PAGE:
[22] The Model Penal Code and many of the modern state criminal codes abolish the first and second degree murder distinction in favor of classifications based on more meaningful criteria. Interestingly, defining premeditation in such a way that the formation of the intent to kill and the killing can result from successive impulses, see Schrader, supra (intent equals premeditation formula), grants the jury complete discretion to find more ruthless killers guilty of first degree murder regardless of actual premeditation. History teaches that such unbridled discretion is not always carefully and thoughtfully employed, and this case may be an example. In 1994, the Legislature raised the penalty for second degree murder to ten-to-forty years (from five-to-eighteen years), making it less important to give juries the unguided discretion to find the aggravated form of murder in the case of more ruthless killings, irrespective of actual premeditation. The penalties are now comparable.

        206

        [23] In the absence of statements by the accused which indicate the killing was by prior calculation and design, a jury must consider the circumstances in which the killing occurred to determine whether it fits into the first degree category. Relevant factors include the relationship of the accused and the victim and its condition at the time of the homicide; whether plan or preparation existed either in terms of the type of weapon utilized or the place where the killing occurred; and the presence of a reason or motive to deliberately take life. No one factor is controlling. Any one or all taken together may indicate actual reflection on the decision to kill. This is what our statute means by "willful, deliberate and premeditated killing."

        207

        [24] As examples of what type of evidence supports a finding of first degree murder, we identify three categories: (1) "planning" activity—facts regarding the defendant's behavior prior to the killing which might indicate a design to take life; (2) facts about the defendant's prior relationship or behavior with the victim which might indicate a motive to kill; and (3) evidence regarding the nature or manner of the killing which indicate a deliberate intention to kill according to a preconceived design. The California courts evidently require evidence of all three categories or at least extremely strong evidence of planning activity or evidence of category (2) in conjunction with either (1) or (3). See People v. Anderson. 70 Cal.2d 15, 73 Cal.Rptr. 550, 447 P.2d 942 (1968). These examples are illustrative only and are not intended to be exhaustive.

        208

        [25] The inquiry focuses on the fairness of the trial and not the culpability of the prosecutor because allegations of prosecutorial misconduct are based on notions of due process. In determining whether a statement made or evidence introduced by the prosecution represents an instance of misconduct, we first look at the statement or evidence in isolation and decide if it is improper. If it is, we then evaluate whether the improper statement or evidence rendered the trial unfair. Several factors are relevant to this evaluation, among them are: (1) The nature and seriousness of the misconduct; (2) the extent to which the statement or evidence was invited by the defense; (3) whether the statement or evidence was isolated or extensive; (4) the extent to which any prejudice was ameliorated by jury instructions; (5) the defense's opportunity to counter the prejudice; (6) whether the statement or evidence was deliberately placed before the jury to divert attention to irrelevant and improper matters; and (7) the sufficiency of the evidence supporting the conviction. See generally Darden v. Wainwright, 477 U.S. 168, 106 S.Ct. 2464, 91 L.Ed.2d 144 (1986); State v. Sugg, 193 W.Va. 388, 456 S.E.2d 469 (1995).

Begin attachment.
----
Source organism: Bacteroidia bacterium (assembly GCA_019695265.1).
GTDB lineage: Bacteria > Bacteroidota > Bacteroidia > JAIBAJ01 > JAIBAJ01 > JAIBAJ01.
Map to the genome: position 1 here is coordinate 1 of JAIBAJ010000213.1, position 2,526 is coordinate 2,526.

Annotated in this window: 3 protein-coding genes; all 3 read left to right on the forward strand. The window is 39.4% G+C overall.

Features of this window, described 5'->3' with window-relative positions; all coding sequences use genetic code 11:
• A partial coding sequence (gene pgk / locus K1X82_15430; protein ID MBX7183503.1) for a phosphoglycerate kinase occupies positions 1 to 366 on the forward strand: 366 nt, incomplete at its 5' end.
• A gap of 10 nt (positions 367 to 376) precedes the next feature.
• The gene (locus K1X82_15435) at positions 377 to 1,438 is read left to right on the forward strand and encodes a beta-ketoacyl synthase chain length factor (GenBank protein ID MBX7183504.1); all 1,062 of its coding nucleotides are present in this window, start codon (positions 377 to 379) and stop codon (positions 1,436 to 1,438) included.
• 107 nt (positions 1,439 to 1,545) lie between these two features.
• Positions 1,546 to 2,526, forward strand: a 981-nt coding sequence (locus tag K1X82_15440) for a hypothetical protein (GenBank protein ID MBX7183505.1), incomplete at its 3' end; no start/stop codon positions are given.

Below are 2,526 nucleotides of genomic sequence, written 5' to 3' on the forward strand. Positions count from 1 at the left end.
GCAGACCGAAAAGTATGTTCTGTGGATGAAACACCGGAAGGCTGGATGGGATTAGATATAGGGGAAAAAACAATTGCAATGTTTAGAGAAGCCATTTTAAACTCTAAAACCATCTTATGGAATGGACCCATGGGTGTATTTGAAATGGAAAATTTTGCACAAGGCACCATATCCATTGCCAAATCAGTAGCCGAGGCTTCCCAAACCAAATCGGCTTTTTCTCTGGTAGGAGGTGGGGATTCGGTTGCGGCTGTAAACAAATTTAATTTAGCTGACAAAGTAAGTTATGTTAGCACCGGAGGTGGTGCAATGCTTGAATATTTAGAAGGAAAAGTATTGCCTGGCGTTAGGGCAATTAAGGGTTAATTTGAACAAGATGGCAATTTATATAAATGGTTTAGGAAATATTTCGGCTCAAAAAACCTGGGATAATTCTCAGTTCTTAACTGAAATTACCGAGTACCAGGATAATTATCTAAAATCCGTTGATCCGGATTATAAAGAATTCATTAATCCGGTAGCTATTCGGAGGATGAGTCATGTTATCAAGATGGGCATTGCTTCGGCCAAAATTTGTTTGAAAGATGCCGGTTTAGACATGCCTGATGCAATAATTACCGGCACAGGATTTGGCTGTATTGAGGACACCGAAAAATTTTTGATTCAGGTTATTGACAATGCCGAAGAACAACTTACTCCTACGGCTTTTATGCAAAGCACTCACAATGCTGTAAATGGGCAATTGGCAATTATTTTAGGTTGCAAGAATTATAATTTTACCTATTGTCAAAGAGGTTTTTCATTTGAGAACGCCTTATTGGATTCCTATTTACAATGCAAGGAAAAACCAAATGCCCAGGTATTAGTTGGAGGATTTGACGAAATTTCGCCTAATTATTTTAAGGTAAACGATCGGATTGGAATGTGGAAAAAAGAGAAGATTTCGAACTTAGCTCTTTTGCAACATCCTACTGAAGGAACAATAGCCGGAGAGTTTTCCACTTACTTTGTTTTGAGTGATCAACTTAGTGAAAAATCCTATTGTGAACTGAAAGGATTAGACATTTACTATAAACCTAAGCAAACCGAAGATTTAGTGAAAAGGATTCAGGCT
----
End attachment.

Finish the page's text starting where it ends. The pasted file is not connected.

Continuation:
209

        [26] We note the defendant is likewise prohibited from informing the jury of the possible sentences he may face if convicted. See generally U.S. v. Chandler, 996 F.2d 1073 (11th Cir.1993); Commonwealth v. Bowser, 425 Pa.Super. 24, 624 A.2d 125 (1993).

        210

        [27] A proper closing argument in a criminal case involves the summation of evidence, any reasonable inferences from the evidence, responses to the opposing party's argument, and pleas for law enforcement generally. See Coleman v. State, 881 S.W.2d 344 (Tex.Cr.App.1994), cert. denied, ___ U.S. ___, 115 S.Ct. 763, 130 L.Ed.2d 660 (1995).

        211

        [28] Precedent does not cease to be authoritative merely because counsel in a later case advances a new argument. See generally Matter of Penn Central Transp. Co., 553 F.2d 12 (3rd Cir.1977). But, as a practical matter, a precedent-creating opinion that contains no extensive analysis of an important issue is more vulnerable to being overruled than an opinion which demonstrates that the court was aware of conflicting decisions and gave at least some persuasive discussion as to why the old law must be changed.

        212